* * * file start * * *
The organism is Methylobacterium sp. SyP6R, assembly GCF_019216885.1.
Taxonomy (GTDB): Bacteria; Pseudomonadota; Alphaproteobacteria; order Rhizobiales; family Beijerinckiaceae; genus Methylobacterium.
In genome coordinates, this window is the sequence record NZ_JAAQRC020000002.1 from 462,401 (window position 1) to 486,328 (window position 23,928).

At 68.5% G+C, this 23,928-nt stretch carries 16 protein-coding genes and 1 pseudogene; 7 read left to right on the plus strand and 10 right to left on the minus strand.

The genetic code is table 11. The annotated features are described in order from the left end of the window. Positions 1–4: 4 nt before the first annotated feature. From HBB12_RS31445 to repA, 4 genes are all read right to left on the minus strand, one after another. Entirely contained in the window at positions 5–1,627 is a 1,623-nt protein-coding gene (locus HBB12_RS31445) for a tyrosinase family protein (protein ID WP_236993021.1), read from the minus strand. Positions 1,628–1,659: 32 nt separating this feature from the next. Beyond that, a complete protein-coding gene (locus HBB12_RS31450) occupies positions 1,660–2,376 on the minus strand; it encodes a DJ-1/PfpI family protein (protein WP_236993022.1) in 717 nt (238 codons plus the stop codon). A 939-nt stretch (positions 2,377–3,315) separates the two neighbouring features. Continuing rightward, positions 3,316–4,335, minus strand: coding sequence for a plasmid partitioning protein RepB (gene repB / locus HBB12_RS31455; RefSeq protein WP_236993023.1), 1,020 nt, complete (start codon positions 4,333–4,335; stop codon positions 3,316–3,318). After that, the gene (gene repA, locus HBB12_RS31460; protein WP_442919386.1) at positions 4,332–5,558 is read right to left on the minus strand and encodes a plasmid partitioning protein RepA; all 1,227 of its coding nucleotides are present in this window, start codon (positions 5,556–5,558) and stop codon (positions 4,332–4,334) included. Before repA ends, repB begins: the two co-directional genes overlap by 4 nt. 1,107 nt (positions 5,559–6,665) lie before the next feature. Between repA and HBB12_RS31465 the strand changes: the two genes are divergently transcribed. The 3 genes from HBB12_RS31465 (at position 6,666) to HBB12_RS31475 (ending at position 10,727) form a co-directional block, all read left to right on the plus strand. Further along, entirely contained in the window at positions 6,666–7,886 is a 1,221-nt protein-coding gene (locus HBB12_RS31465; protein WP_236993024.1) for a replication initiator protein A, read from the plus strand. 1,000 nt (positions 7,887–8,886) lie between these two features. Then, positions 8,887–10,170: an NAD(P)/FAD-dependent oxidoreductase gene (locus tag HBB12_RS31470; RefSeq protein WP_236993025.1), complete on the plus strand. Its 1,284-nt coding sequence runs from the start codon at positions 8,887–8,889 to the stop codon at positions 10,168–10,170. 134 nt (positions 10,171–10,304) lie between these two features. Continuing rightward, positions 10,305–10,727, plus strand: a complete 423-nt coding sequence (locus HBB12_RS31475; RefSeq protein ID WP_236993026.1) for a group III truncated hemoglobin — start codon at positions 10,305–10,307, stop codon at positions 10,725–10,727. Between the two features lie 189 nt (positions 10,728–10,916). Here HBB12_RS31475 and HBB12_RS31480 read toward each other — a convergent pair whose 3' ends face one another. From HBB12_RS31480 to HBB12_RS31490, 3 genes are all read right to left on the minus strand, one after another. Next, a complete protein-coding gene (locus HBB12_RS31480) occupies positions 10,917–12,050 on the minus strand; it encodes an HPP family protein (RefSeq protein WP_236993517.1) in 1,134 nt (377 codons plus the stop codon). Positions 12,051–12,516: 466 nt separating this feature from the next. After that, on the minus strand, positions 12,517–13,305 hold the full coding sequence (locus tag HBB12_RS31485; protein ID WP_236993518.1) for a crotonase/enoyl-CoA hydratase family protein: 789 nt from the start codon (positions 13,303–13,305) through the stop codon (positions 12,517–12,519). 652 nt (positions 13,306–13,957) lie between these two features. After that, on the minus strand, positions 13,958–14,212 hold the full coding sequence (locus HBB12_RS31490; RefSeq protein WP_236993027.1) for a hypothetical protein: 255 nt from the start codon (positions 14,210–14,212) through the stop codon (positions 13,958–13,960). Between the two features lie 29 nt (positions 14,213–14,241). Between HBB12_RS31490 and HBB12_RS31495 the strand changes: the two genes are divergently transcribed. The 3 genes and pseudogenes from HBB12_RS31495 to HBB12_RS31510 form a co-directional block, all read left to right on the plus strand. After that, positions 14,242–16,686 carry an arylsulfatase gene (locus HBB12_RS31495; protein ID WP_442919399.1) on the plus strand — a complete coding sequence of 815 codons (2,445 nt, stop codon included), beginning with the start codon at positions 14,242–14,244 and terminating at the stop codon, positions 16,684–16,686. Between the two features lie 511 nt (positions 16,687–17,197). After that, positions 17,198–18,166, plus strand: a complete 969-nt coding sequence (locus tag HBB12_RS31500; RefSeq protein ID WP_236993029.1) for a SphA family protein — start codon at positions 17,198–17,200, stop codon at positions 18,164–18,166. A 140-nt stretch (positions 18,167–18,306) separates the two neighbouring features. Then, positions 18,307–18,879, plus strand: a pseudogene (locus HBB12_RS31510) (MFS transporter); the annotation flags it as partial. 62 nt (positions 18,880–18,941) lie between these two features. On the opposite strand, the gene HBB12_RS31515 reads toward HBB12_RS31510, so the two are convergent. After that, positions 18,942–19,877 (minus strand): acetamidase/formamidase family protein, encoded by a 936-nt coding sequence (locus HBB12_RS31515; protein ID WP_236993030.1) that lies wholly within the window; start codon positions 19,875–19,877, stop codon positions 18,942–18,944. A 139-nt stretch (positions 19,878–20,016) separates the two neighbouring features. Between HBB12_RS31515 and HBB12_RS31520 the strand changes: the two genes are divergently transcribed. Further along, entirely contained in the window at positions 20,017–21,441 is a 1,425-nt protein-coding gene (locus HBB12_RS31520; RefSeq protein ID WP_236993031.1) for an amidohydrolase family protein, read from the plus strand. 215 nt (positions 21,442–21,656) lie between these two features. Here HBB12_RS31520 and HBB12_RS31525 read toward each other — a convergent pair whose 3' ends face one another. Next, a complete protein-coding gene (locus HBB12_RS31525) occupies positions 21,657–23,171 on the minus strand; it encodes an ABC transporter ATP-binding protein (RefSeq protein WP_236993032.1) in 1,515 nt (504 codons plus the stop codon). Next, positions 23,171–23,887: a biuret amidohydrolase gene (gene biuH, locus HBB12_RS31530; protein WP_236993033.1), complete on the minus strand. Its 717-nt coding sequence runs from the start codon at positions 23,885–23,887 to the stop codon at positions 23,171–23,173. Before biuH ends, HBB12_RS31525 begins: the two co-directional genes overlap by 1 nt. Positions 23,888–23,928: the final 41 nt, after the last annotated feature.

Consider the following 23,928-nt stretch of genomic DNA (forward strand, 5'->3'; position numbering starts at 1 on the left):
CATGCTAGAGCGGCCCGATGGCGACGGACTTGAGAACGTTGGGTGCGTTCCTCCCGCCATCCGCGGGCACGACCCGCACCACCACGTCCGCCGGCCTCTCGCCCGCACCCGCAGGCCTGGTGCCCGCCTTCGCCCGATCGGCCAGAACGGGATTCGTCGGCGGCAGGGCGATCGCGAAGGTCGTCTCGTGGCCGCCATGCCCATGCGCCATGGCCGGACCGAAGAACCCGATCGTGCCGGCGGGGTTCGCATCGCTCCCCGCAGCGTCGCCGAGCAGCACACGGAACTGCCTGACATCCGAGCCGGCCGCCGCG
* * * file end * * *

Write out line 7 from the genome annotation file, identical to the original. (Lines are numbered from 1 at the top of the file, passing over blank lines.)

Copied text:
CATGCTAGAGCGGCCCGATGGCGACGGACTTGAGAACGTTGGGTGCGTTCCTCCCGCCATCCGCGGGCACGACCCGCACCACCACGTCCGCCGGCCTCTCGCCCGCACCCGCAGGCCTGGTGCCCGCCTTCGCCCGATCGGCCAGAACGGGATTCGTCGGCGGCAGGGCGATCGCGAAGGTCGTCTCGTGGCCGCCATGCCCATGCGCCATGGCCGGACCGAAGAACCCGATCGTGCCGGCGGGGTTCGCATCGCTCCCCGCAGCGTCGCCGAGCAGCACACGGAACTGCCTGACATCCGAGCCGGCCGCCGCG